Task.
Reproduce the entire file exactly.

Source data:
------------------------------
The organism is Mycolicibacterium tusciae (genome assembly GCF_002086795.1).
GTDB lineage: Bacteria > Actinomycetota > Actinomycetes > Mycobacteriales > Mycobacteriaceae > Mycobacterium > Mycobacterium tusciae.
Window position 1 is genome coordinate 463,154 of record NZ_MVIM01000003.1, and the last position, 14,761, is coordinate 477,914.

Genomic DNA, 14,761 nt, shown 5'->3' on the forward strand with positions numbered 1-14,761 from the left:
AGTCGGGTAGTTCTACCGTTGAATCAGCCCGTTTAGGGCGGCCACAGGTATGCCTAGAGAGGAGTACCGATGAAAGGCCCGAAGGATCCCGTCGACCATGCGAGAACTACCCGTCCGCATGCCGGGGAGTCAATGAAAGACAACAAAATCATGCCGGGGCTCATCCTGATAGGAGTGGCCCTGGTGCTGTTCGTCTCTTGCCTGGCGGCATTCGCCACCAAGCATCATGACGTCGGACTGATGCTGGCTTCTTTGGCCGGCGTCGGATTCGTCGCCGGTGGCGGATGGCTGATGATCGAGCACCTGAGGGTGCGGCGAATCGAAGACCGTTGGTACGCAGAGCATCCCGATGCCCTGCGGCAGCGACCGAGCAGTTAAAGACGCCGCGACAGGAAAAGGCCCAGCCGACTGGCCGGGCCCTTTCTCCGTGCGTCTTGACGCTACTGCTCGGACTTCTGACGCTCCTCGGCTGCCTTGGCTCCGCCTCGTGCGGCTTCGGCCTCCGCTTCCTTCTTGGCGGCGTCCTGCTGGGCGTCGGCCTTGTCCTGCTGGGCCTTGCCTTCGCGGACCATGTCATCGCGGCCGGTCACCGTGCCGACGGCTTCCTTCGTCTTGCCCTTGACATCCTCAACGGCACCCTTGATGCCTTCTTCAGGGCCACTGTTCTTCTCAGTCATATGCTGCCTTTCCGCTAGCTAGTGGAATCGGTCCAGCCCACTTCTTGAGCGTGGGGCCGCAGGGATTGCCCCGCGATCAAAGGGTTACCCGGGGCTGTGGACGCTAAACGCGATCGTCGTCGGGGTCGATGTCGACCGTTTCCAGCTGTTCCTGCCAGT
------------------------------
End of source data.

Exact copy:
The organism is Mycolicibacterium tusciae (genome assembly GCF_002086795.1).
GTDB lineage: Bacteria > Actinomycetota > Actinomycetes > Mycobacteriales > Mycobacteriaceae > Mycobacterium > Mycobacterium tusciae.
Window position 1 is genome coordinate 463,154 of record NZ_MVIM01000003.1, and the last position, 14,761, is coordinate 477,914.

Genomic DNA, 14,761 nt, shown 5'->3' on the forward strand with positions numbered 1-14,761 from the left:
AGTCGGGTAGTTCTACCGTTGAATCAGCCCGTTTAGGGCGGCCACAGGTATGCCTAGAGAGGAGTACCGATGAAAGGCCCGAAGGATCCCGTCGACCATGCGAGAACTACCCGTCCGCATGCCGGGGAGTCAATGAAAGACAACAAAATCATGCCGGGGCTCATCCTGATAGGAGTGGCCCTGGTGCTGTTCGTCTCTTGCCTGGCGGCATTCGCCACCAAGCATCATGACGTCGGACTGATGCTGGCTTCTTTGGCCGGCGTCGGATTCGTCGCCGGTGGCGGATGGCTGATGATCGAGCACCTGAGGGTGCGGCGAATCGAAGACCGTTGGTACGCAGAGCATCCCGATGCCCTGCGGCAGCGACCGAGCAGTTAAAGACGCCGCGACAGGAAAAGGCCCAGCCGACTGGCCGGGCCCTTTCTCCGTGCGTCTTGACGCTACTGCTCGGACTTCTGACGCTCCTCGGCTGCCTTGGCTCCGCCTCGTGCGGCTTCGGCCTCCGCTTCCTTCTTGGCGGCGTCCTGCTGGGCGTCGGCCTTGTCCTGCTGGGCCTTGCCTTCGCGGACCATGTCATCGCGGCCGGTCACCGTGCCGACGGCTTCCTTCGTCTTGCCCTTGACATCCTCAACGGCACCCTTGATGCCTTCTTCAGGGCCACTGTTCTTCTCAGTCATATGCTGCCTTTCCGCTAGCTAGTGGAATCGGTCCAGCCCACTTCTTGAGCGTGGGGCCGCAGGGATTGCCCCGCGATCAAAGGGTTACCCGGGGCTGTGGACGCTAAACGCGATCGTCGTCGGGGTCGATGTCGACCGTTTCCAGCTGTTCCTGCCAGT